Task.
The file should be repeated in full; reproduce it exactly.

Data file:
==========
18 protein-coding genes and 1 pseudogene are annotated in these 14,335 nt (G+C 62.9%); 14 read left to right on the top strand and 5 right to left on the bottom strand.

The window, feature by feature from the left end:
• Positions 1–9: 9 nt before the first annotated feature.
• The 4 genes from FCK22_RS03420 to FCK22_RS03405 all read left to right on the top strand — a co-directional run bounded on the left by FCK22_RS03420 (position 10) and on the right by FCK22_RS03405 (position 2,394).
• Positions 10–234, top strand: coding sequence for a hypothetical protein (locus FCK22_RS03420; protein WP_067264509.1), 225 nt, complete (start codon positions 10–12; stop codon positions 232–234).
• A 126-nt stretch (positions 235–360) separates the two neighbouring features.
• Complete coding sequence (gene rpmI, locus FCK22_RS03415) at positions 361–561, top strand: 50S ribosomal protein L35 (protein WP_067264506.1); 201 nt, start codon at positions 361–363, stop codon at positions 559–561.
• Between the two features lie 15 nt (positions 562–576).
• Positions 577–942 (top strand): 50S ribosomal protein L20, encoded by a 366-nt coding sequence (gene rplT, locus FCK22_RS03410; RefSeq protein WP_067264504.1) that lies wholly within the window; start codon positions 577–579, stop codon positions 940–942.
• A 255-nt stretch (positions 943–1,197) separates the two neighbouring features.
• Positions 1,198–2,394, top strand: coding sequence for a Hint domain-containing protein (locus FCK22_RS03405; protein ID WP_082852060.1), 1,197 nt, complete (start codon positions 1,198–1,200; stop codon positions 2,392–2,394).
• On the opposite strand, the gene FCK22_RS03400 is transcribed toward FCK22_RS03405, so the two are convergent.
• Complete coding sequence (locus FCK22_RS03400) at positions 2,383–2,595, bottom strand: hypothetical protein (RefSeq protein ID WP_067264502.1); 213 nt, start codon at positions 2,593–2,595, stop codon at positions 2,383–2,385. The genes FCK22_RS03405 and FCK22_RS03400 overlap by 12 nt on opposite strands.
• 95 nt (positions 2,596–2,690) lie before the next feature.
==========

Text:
18 protein-coding genes and 1 pseudogene are annotated in these 14,335 nt (G+C 62.9%); 14 read left to right on the top strand and 5 right to left on the bottom strand.

The window, feature by feature from the left end:
• Positions 1–9: 9 nt before the first annotated feature.
• The 4 genes from FCK22_RS03420 to FCK22_RS03405 all read left to right on the top strand — a co-directional run bounded on the left by FCK22_RS03420 (position 10) and on the right by FCK22_RS03405 (position 2,394).
• Positions 10–234, top strand: coding sequence for a hypothetical protein (locus FCK22_RS03420; protein WP_067264509.1), 225 nt, complete (start codon positions 10–12; stop codon positions 232–234).
• A 126-nt stretch (positions 235–360) separates the two neighbouring features.
• Complete coding sequence (gene rpmI, locus FCK22_RS03415) at positions 361–561, top strand: 50S ribosomal protein L35 (protein WP_067264506.1); 201 nt, start codon at positions 361–363, stop codon at positions 559–561.
• Between the two features lie 15 nt (positions 562–576).
• Positions 577–942 (top strand): 50S ribosomal protein L20, encoded by a 366-nt coding sequence (gene rplT, locus FCK22_RS03410; RefSeq protein WP_067264504.1) that lies wholly within the window; start codon positions 577–579, stop codon positions 940–942.
• A 255-nt stretch (positions 943–1,197) separates the two neighbouring features.
• Positions 1,198–2,394, top strand: coding sequence for a Hint domain-containing protein (locus FCK22_RS03405; protein ID WP_082852060.1), 1,197 nt, complete (start codon positions 1,198–1,200; stop codon positions 2,392–2,394).
• On the opposite strand, the gene FCK22_RS03400 is transcribed toward FCK22_RS03405, so the two are convergent.
• Complete coding sequence (locus FCK22_RS03400) at positions 2,383–2,595, bottom strand: hypothetical protein (RefSeq protein ID WP_067264502.1); 213 nt, start codon at positions 2,593–2,595, stop codon at positions 2,383–2,385. The genes FCK22_RS03405 and FCK22_RS03400 overlap by 12 nt on opposite strands.
• 95 nt (positions 2,596–2,690) lie before the next feature.